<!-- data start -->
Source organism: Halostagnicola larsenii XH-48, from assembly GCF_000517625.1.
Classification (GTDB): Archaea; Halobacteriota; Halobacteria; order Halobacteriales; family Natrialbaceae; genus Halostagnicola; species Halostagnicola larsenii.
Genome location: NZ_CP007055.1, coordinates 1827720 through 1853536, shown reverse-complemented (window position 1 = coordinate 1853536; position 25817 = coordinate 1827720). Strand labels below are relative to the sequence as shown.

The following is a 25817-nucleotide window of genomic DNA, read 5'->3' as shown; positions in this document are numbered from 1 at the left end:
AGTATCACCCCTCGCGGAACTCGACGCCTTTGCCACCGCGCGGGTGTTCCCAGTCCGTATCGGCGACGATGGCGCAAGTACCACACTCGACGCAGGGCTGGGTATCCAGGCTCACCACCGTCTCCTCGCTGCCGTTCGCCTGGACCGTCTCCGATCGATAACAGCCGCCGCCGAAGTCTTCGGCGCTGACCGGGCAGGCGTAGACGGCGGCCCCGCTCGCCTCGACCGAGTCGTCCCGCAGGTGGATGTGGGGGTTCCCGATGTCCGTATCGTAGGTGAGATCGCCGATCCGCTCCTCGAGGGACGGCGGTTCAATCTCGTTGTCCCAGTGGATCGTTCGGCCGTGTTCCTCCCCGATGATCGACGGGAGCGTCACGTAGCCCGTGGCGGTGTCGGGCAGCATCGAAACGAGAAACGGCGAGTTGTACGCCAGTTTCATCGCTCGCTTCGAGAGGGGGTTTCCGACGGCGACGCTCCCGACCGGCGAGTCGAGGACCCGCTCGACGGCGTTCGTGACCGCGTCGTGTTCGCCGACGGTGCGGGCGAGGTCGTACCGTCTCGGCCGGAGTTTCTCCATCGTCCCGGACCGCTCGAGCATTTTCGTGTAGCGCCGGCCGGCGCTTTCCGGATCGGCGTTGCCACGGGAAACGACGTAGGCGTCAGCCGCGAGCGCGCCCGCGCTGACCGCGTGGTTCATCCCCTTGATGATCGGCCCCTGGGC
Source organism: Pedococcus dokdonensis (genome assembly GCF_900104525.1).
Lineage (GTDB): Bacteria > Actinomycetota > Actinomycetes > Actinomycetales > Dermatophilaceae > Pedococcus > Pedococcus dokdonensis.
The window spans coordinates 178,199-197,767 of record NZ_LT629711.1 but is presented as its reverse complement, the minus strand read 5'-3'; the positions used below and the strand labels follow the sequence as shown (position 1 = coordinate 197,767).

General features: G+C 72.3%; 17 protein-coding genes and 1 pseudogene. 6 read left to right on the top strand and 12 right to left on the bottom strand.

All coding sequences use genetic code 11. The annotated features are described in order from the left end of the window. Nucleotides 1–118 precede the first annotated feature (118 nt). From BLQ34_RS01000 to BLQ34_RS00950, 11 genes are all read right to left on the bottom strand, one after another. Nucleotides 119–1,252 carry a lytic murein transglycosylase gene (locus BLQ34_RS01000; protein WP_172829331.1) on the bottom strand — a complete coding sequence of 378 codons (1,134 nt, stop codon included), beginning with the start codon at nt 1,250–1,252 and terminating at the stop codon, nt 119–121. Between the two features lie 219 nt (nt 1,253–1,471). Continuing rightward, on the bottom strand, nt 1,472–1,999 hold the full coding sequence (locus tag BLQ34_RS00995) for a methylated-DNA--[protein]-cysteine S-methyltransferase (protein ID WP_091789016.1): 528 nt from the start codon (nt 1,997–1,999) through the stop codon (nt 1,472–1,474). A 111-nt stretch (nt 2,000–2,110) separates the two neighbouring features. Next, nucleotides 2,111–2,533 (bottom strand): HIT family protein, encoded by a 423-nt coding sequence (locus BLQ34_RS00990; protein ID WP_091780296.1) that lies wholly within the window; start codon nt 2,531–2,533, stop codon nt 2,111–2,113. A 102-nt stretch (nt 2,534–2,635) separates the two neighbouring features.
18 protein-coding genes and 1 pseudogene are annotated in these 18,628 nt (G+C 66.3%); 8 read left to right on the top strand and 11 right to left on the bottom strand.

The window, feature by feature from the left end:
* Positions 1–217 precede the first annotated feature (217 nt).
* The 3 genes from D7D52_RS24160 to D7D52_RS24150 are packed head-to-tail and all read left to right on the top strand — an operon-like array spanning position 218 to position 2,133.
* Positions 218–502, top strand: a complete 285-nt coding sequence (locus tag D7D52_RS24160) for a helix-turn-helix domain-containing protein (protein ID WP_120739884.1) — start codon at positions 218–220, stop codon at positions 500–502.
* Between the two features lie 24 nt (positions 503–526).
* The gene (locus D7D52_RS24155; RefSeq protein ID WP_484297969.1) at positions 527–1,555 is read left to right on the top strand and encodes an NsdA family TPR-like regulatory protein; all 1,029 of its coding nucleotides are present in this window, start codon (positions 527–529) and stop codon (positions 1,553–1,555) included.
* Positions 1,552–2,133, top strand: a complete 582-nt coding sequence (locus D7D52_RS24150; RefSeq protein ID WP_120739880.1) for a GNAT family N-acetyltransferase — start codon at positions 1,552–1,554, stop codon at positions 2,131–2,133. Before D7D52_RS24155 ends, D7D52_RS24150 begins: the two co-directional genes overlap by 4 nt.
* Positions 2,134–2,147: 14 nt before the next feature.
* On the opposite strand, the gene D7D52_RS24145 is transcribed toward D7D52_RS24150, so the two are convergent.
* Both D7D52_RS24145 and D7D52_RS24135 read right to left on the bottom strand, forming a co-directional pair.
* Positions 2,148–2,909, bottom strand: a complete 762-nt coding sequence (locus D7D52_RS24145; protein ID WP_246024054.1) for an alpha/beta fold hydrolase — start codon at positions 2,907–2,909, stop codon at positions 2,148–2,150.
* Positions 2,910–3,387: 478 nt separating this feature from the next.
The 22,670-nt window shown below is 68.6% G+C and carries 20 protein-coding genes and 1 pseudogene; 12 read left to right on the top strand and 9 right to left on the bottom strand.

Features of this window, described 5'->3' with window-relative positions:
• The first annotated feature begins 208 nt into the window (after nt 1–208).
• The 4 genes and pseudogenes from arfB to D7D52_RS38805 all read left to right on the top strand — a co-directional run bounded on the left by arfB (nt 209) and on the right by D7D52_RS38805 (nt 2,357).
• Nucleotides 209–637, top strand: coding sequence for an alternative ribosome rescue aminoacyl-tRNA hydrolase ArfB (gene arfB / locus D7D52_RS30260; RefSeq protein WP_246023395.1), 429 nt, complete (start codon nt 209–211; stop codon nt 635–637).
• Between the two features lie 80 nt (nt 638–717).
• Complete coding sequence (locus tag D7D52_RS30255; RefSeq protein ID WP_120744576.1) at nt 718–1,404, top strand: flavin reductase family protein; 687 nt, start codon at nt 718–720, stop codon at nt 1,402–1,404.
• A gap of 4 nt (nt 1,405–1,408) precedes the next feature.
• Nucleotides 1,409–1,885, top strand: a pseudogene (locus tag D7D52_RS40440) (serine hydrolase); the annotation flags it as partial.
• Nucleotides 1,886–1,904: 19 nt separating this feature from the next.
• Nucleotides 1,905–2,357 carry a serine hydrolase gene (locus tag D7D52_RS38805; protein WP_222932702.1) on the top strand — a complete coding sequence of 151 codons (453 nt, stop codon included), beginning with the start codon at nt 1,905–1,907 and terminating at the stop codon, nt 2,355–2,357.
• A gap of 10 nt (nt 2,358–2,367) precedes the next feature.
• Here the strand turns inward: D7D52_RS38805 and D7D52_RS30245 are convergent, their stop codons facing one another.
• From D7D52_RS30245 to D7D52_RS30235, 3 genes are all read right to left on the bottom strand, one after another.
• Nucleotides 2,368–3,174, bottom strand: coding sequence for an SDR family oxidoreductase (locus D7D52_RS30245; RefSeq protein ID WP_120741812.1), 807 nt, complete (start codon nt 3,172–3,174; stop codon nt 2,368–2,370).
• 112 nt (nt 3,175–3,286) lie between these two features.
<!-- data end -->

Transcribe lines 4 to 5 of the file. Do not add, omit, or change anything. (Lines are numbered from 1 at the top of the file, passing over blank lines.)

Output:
The following is a 25817-nucleotide window of genomic DNA, read 5'->3' as shown; positions in this document are numbered from 1 at the left end:
AGTATCACCCCTCGCGGAACTCGACGCCTTTGCCACCGCGCGGGTGTTCCCAGTCCGTATCGGCGACGATGGCGCAAGTACCACACTCGACGCAGGGCTGGGTATCCAGGCTCACCACCGTCTCCTCGCTGCCGTTCGCCTGGACCGTCTCCGATCGATAACAGCCGCCGCCGAAGTCTTCGGCGCTGACCGGGCAGGCGTAGACGGCGGCCCCGCTCGCCTCGACCGAGTCGTCCCGCAGGTGGATGTGGGGGTTCCCGATGTCCGTATCGTAGGTGAGATCGCCGATCCGCTCCTCGAGGGACGGCGGTTCAATCTCGTTGTCCCAGTGGATCGTTCGGCCGTGTTCCTCCCCGATGATCGACGGGAGCGTCACGTAGCCCGTGGCGGTGTCGGGCAGCATCGAAACGAGAAACGGCGAGTTGTACGCCAGTTTCATCGCTCGCTTCGAGAGGGGGTTTCCGACGGCGACGCTCCCGACCGGCGAGTCGAGGACCCGCTCGACGGCGTTCGTGACCGCGTCGTGTTCGCCGACGGTGCGGGCGAGGTCGTACCGTCTCGGCCGGAGTTTCTCCATCGTCCCGGACCGCTCGAGCATTTTCGTGTAGCGCCGGCCGGCGCTTTCCGGATCGGCGTTGCCACGGGAAACGACGTAGGCGTCAGCCGCGAGCGCGCCCGCGCTGACCGCGTGGTTCATCCCCTTGATGATCGGCCCCTGGGC